Historic Paris luxury hotel reopens after 4-year makeover
The Hotel de Crillon, one of the world's oldest luxury hotels, reopened on Wednesday after a ¤200 million (S$315 million) makeover lasting four years.
The venerable Paris institution, which is owned by a Saudi prince and located at the foot of the Champs-Elysees, has boasted among its regulars the likes of Ernest Hemingway and Charlie Chaplin.
GOLD LEAF TRIM
A team of 147 artisans attended to the finest details of the neoclassical building, restoring period frescoes, gold leaf trim and marble accoutrements in thehotel.
It was the first facelift since the former residence of the Counts of Crillon opened to paying guests in 1909.
Originally built in 1758, the Crillon's restoration lasted two years longer than planned, partly because of the creation of a second underground floor with a spa and swimming pool.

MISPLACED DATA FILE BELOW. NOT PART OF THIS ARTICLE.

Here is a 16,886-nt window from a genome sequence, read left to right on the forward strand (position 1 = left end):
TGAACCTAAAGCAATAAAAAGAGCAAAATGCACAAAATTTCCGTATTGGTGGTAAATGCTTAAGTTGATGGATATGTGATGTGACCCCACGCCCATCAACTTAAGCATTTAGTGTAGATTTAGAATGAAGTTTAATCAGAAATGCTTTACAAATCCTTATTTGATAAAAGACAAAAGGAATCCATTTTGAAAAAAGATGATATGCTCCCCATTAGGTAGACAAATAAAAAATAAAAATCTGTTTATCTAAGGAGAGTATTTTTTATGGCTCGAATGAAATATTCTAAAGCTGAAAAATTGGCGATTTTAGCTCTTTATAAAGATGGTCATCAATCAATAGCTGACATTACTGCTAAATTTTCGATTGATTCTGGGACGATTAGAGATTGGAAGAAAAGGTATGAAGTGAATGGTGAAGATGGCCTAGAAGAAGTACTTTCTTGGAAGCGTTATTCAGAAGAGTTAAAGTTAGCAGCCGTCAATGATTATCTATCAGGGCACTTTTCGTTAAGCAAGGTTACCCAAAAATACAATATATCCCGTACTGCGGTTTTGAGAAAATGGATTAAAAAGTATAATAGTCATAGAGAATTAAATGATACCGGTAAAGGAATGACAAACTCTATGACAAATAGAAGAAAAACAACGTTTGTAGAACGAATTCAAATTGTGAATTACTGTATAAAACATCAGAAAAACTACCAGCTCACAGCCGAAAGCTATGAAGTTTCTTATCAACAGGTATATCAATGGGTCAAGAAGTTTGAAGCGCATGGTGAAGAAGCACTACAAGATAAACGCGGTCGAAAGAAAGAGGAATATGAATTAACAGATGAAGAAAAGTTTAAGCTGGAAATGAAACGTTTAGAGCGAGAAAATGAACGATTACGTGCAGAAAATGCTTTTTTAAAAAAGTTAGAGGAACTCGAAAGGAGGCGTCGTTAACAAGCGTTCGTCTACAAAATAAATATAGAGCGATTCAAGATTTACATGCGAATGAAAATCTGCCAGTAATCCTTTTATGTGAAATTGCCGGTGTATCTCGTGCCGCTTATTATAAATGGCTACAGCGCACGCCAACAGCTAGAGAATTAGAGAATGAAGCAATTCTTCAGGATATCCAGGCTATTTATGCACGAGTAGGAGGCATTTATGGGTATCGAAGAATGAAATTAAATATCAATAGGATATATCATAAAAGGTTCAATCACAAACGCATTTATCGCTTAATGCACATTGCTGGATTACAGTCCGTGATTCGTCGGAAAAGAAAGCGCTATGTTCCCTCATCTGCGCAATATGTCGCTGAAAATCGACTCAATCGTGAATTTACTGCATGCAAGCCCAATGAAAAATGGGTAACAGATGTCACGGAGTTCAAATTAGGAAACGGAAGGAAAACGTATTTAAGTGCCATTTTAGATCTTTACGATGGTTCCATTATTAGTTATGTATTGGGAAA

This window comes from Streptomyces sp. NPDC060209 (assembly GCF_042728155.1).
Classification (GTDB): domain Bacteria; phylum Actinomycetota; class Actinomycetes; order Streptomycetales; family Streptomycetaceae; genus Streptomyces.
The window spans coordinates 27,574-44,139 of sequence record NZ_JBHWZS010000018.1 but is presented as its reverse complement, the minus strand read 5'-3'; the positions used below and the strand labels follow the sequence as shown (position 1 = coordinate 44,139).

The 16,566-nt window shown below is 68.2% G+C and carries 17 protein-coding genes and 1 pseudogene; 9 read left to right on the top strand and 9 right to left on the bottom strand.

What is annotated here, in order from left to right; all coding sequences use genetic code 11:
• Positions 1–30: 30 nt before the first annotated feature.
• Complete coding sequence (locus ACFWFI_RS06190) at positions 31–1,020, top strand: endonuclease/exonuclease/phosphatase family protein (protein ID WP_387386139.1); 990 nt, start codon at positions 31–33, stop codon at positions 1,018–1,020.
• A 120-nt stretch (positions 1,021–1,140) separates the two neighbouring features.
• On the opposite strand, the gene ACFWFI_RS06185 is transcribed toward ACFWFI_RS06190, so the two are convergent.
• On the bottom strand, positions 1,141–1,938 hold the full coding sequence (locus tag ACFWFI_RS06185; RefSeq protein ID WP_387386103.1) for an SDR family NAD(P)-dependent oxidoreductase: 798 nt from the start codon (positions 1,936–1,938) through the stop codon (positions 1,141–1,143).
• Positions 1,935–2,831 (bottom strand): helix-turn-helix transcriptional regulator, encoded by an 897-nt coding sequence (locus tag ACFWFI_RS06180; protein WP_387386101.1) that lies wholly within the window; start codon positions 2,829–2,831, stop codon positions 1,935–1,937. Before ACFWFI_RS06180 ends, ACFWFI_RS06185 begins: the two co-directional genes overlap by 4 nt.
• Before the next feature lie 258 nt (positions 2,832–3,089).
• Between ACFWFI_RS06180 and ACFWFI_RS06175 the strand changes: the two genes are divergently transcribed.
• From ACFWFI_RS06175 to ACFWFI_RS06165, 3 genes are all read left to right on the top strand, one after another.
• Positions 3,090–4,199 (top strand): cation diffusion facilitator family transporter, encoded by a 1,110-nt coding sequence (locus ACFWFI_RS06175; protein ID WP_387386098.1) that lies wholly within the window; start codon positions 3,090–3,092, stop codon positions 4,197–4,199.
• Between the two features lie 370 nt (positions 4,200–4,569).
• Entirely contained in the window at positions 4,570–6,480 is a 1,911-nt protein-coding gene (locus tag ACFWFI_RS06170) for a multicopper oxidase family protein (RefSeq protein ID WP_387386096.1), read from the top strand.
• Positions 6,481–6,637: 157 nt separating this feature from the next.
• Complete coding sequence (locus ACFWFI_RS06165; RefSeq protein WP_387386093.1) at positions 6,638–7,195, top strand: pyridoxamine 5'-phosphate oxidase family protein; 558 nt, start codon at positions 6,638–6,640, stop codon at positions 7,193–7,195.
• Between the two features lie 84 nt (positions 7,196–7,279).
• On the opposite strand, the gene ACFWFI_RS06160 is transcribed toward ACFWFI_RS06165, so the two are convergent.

Room rates range from ¤1,200 a night to between ¤20,000 and ¤25,000 for the Bernstein Suite overlooking the Place de la Concorde - where King Louis XVI was guillotined in 1793 at the height of the French Revolution.
Managed by Rosewood Hotels and Resorts, the Crillon now has 124 rooms, compared with 147 previously.
Of those, 33 are suites and another 10 are "signature" suites of the greatest luxury, two of which were decked out by German fashion designer Karl Lagerfeld.
Michelin-starred chef Christopher Hache returns to run the hotel's flagship restaurant Les Ambassadeurs, following his global mission to scout for techniques and ingredients used by other top chefs. - AFP